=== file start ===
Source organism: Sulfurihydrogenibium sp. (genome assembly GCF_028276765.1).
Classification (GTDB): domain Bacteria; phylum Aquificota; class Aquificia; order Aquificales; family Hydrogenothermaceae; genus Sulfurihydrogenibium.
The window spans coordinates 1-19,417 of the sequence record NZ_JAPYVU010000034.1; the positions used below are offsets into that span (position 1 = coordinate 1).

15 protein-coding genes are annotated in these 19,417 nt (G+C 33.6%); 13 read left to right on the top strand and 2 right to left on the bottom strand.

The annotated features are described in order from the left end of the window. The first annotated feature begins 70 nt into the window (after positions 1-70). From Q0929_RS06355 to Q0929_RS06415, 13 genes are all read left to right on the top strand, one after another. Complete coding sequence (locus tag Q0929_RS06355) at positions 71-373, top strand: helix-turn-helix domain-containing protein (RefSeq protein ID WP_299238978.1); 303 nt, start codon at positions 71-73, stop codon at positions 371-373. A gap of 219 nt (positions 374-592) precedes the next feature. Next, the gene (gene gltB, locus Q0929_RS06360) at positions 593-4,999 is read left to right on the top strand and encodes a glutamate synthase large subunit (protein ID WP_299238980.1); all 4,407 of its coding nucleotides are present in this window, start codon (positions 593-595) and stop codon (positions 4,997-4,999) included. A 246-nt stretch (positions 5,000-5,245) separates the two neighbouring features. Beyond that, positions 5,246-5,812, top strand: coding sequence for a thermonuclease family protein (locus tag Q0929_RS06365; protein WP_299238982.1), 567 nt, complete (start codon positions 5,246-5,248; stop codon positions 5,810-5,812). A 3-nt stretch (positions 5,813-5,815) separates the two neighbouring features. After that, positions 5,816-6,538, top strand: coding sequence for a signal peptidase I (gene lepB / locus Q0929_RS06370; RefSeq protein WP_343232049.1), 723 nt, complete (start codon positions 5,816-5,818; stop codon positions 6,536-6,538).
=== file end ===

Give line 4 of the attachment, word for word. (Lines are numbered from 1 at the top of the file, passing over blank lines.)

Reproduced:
15 protein-coding genes are annotated in these 19,417 nt (G+C 33.6%); 13 read left to right on the top strand and 2 right to left on the bottom strand.